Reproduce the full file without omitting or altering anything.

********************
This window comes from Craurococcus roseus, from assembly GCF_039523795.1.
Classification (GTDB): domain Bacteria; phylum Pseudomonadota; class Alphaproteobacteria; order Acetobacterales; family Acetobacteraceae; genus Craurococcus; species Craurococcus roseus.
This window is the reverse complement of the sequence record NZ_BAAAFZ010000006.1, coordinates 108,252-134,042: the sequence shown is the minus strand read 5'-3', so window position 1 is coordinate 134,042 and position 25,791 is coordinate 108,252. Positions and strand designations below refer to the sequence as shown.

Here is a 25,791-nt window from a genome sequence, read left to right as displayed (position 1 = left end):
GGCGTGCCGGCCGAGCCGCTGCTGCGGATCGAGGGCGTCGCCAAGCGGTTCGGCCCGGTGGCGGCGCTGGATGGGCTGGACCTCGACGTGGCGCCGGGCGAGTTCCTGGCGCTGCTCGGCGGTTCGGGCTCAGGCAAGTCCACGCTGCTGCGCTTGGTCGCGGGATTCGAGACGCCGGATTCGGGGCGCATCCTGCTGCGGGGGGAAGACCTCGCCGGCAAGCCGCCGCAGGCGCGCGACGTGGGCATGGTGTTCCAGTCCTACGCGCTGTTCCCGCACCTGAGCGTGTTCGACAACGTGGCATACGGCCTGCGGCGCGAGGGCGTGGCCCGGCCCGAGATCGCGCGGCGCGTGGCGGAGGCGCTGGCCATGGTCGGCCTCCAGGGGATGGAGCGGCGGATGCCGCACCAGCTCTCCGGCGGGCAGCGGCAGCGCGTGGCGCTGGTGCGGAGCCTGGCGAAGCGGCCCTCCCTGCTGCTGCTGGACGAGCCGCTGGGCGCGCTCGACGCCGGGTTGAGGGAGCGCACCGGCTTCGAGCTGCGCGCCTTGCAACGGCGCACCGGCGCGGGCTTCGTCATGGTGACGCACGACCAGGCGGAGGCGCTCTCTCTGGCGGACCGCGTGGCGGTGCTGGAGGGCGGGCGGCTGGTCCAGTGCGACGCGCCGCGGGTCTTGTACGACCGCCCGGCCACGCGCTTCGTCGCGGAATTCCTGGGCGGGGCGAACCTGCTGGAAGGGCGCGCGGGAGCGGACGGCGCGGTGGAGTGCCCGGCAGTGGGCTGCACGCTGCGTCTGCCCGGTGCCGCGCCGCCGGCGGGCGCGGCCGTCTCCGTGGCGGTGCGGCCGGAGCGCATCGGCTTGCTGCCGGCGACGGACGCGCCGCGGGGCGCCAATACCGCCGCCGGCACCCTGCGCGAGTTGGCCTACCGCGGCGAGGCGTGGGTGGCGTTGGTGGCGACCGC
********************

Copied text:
This window comes from Craurococcus roseus, from assembly GCF_039523795.1.
Classification (GTDB): domain Bacteria; phylum Pseudomonadota; class Alphaproteobacteria; order Acetobacterales; family Acetobacteraceae; genus Craurococcus; species Craurococcus roseus.
This window is the reverse complement of the sequence record NZ_BAAAFZ010000006.1, coordinates 108,252-134,042: the sequence shown is the minus strand read 5'-3', so window position 1 is coordinate 134,042 and position 25,791 is coordinate 108,252. Positions and strand designations below refer to the sequence as shown.

Here is a 25,791-nt window from a genome sequence, read left to right as displayed (position 1 = left end):
GGCGTGCCGGCCGAGCCGCTGCTGCGGATCGAGGGCGTCGCCAAGCGGTTCGGCCCGGTGGCGGCGCTGGATGGGCTGGACCTCGACGTGGCGCCGGGCGAGTTCCTGGCGCTGCTCGGCGGTTCGGGCTCAGGCAAGTCCACGCTGCTGCGCTTGGTCGCGGGATTCGAGACGCCGGATTCGGGGCGCATCCTGCTGCGGGGGGAAGACCTCGCCGGCAAGCCGCCGCAGGCGCGCGACGTGGGCATGGTGTTCCAGTCCTACGCGCTGTTCCCGCACCTGAGCGTGTTCGACAACGTGGCATACGGCCTGCGGCGCGAGGGCGTGGCCCGGCCCGAGATCGCGCGGCGCGTGGCGGAGGCGCTGGCCATGGTCGGCCTCCAGGGGATGGAGCGGCGGATGCCGCACCAGCTCTCCGGCGGGCAGCGGCAGCGCGTGGCGCTGGTGCGGAGCCTGGCGAAGCGGCCCTCCCTGCTGCTGCTGGACGAGCCGCTGGGCGCGCTCGACGCCGGGTTGAGGGAGCGCACCGGCTTCGAGCTGCGCGCCTTGCAACGGCGCACCGGCGCGGGCTTCGTCATGGTGACGCACGACCAGGCGGAGGCGCTCTCTCTGGCGGACCGCGTGGCGGTGCTGGAGGGCGGGCGGCTGGTCCAGTGCGACGCGCCGCGGGTCTTGTACGACCGCCCGGCCACGCGCTTCGTCGCGGAATTCCTGGGCGGGGCGAACCTGCTGGAAGGGCGCGCGGGAGCGGACGGCGCGGTGGAGTGCCCGGCAGTGGGCTGCACGCTGCGTCTGCCCGGTGCCGCGCCGCCGGCGGGCGCGGCCGTCTCCGTGGCGGTGCGGCCGGAGCGCATCGGCTTGCTGCCGGCGACGGACGCGCCGCGGGGCGCCAATACCGCCGCCGGCACCCTGCGCGAGTTGGCCTACCGCGGCGAGGCGTGGGTGGCGTTGGTGGCGACCGC